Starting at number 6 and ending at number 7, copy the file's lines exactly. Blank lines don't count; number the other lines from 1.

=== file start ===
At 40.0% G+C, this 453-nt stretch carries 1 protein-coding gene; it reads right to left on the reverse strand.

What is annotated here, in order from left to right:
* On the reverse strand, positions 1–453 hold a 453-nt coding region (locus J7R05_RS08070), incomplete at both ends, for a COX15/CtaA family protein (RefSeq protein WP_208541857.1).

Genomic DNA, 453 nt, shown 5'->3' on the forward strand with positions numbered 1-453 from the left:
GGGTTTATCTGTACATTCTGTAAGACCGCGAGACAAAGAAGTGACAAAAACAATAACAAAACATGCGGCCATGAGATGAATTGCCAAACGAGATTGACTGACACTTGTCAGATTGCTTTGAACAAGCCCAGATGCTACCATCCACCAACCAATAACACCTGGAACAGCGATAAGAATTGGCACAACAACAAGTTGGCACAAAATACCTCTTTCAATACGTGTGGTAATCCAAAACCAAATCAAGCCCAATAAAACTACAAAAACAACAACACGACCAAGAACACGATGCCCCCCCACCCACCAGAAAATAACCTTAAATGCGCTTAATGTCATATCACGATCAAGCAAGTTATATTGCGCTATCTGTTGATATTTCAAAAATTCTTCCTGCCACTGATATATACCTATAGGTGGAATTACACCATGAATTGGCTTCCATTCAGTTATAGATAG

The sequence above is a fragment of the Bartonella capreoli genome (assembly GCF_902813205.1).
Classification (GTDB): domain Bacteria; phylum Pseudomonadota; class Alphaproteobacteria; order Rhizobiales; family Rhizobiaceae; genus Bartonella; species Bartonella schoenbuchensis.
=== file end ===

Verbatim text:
The sequence above is a fragment of the Bartonella capreoli genome (assembly GCF_902813205.1).
Classification (GTDB): domain Bacteria; phylum Pseudomonadota; class Alphaproteobacteria; order Rhizobiales; family Rhizobiaceae; genus Bartonella; species Bartonella schoenbuchensis.